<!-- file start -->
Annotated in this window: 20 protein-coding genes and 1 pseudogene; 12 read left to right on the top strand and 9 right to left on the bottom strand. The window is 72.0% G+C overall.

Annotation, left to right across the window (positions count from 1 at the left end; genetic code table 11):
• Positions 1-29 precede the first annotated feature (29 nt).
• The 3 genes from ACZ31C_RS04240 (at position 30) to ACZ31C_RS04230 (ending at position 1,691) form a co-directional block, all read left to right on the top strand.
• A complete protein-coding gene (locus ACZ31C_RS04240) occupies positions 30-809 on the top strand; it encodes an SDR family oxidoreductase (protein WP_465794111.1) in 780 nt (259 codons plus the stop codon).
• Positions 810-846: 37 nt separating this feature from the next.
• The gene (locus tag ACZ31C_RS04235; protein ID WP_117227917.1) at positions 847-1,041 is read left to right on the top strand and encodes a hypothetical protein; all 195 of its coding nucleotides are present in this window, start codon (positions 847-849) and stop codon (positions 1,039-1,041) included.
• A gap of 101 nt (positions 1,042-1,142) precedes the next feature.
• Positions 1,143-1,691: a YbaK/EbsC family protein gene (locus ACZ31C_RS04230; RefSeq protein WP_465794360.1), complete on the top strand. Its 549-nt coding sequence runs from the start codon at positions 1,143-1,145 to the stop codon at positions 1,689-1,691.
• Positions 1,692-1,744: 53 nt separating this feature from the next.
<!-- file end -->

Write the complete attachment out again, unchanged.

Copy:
Annotated in this window: 20 protein-coding genes and 1 pseudogene; 12 read left to right on the top strand and 9 right to left on the bottom strand. The window is 72.0% G+C overall.

Annotation, left to right across the window (positions count from 1 at the left end; genetic code table 11):
• Positions 1-29 precede the first annotated feature (29 nt).
• The 3 genes from ACZ31C_RS04240 (at position 30) to ACZ31C_RS04230 (ending at position 1,691) form a co-directional block, all read left to right on the top strand.
• A complete protein-coding gene (locus ACZ31C_RS04240) occupies positions 30-809 on the top strand; it encodes an SDR family oxidoreductase (protein WP_465794111.1) in 780 nt (259 codons plus the stop codon).
• Positions 810-846: 37 nt separating this feature from the next.
• The gene (locus tag ACZ31C_RS04235; protein ID WP_117227917.1) at positions 847-1,041 is read left to right on the top strand and encodes a hypothetical protein; all 195 of its coding nucleotides are present in this window, start codon (positions 847-849) and stop codon (positions 1,039-1,041) included.
• A gap of 101 nt (positions 1,042-1,142) precedes the next feature.
• Positions 1,143-1,691: a YbaK/EbsC family protein gene (locus ACZ31C_RS04230; RefSeq protein WP_465794360.1), complete on the top strand. Its 549-nt coding sequence runs from the start codon at positions 1,143-1,145 to the stop codon at positions 1,689-1,691.
• Positions 1,692-1,744: 53 nt separating this feature from the next.